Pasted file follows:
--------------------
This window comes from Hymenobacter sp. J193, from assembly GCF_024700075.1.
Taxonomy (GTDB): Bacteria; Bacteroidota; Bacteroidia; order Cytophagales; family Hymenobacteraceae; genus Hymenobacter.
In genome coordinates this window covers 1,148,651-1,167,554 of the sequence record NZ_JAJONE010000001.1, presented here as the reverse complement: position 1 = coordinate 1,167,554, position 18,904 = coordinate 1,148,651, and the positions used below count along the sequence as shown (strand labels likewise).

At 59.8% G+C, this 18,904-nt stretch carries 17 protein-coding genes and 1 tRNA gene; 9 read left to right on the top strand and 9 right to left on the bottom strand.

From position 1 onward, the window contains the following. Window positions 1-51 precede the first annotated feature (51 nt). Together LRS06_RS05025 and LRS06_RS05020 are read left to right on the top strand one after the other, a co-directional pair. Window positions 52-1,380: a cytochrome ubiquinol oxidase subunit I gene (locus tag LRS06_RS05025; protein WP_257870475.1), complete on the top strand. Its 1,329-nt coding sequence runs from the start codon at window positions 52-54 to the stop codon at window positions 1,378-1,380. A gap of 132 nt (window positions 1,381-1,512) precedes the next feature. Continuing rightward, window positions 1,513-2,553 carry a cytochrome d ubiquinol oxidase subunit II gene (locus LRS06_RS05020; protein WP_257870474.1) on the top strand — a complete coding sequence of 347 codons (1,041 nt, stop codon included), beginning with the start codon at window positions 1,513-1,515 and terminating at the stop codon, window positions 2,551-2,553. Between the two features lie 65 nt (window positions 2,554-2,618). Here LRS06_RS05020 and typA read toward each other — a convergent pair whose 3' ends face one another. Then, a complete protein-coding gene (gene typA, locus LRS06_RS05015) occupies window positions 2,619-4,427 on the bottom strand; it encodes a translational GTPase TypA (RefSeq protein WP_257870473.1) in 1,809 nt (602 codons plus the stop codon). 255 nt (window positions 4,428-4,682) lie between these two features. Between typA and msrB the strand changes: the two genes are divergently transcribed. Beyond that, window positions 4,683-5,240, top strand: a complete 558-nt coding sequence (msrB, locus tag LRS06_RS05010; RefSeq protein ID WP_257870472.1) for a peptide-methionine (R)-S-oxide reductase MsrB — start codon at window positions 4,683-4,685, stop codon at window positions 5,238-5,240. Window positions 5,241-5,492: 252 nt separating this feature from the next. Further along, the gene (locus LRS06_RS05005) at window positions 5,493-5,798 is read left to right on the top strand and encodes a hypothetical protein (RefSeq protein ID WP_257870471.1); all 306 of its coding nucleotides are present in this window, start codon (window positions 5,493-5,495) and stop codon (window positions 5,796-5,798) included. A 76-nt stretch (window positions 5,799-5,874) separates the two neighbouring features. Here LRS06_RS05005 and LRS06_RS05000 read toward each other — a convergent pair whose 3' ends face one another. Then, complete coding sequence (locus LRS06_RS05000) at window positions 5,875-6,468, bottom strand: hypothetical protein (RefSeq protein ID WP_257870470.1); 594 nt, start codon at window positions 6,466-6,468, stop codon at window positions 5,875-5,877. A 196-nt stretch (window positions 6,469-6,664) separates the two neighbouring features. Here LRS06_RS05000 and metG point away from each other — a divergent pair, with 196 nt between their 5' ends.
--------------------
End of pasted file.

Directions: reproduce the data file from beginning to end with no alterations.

This window comes from Hymenobacter sp. J193, from assembly GCF_024700075.1.
Taxonomy (GTDB): Bacteria; Bacteroidota; Bacteroidia; order Cytophagales; family Hymenobacteraceae; genus Hymenobacter.
In genome coordinates this window covers 1,148,651-1,167,554 of the sequence record NZ_JAJONE010000001.1, presented here as the reverse complement: position 1 = coordinate 1,167,554, position 18,904 = coordinate 1,148,651, and the positions used below count along the sequence as shown (strand labels likewise).

At 59.8% G+C, this 18,904-nt stretch carries 17 protein-coding genes and 1 tRNA gene; 9 read left to right on the top strand and 9 right to left on the bottom strand.

From position 1 onward, the window contains the following. Window positions 1-51 precede the first annotated feature (51 nt). Together LRS06_RS05025 and LRS06_RS05020 are read left to right on the top strand one after the other, a co-directional pair. Window positions 52-1,380: a cytochrome ubiquinol oxidase subunit I gene (locus tag LRS06_RS05025; protein WP_257870475.1), complete on the top strand. Its 1,329-nt coding sequence runs from the start codon at window positions 52-54 to the stop codon at window positions 1,378-1,380. A gap of 132 nt (window positions 1,381-1,512) precedes the next feature. Continuing rightward, window positions 1,513-2,553 carry a cytochrome d ubiquinol oxidase subunit II gene (locus LRS06_RS05020; protein WP_257870474.1) on the top strand — a complete coding sequence of 347 codons (1,041 nt, stop codon included), beginning with the start codon at window positions 1,513-1,515 and terminating at the stop codon, window positions 2,551-2,553. Between the two features lie 65 nt (window positions 2,554-2,618). Here LRS06_RS05020 and typA read toward each other — a convergent pair whose 3' ends face one another. Then, a complete protein-coding gene (gene typA, locus LRS06_RS05015) occupies window positions 2,619-4,427 on the bottom strand; it encodes a translational GTPase TypA (RefSeq protein WP_257870473.1) in 1,809 nt (602 codons plus the stop codon). 255 nt (window positions 4,428-4,682) lie between these two features. Between typA and msrB the strand changes: the two genes are divergently transcribed. Beyond that, window positions 4,683-5,240, top strand: a complete 558-nt coding sequence (msrB, locus tag LRS06_RS05010; RefSeq protein ID WP_257870472.1) for a peptide-methionine (R)-S-oxide reductase MsrB — start codon at window positions 4,683-4,685, stop codon at window positions 5,238-5,240. Window positions 5,241-5,492: 252 nt separating this feature from the next. Further along, the gene (locus LRS06_RS05005) at window positions 5,493-5,798 is read left to right on the top strand and encodes a hypothetical protein (RefSeq protein ID WP_257870471.1); all 306 of its coding nucleotides are present in this window, start codon (window positions 5,493-5,495) and stop codon (window positions 5,796-5,798) included. A 76-nt stretch (window positions 5,799-5,874) separates the two neighbouring features. Here LRS06_RS05005 and LRS06_RS05000 read toward each other — a convergent pair whose 3' ends face one another. Then, complete coding sequence (locus LRS06_RS05000) at window positions 5,875-6,468, bottom strand: hypothetical protein (RefSeq protein ID WP_257870470.1); 594 nt, start codon at window positions 6,466-6,468, stop codon at window positions 5,875-5,877. A 196-nt stretch (window positions 6,469-6,664) separates the two neighbouring features. Here LRS06_RS05000 and metG point away from each other — a divergent pair, with 196 nt between their 5' ends.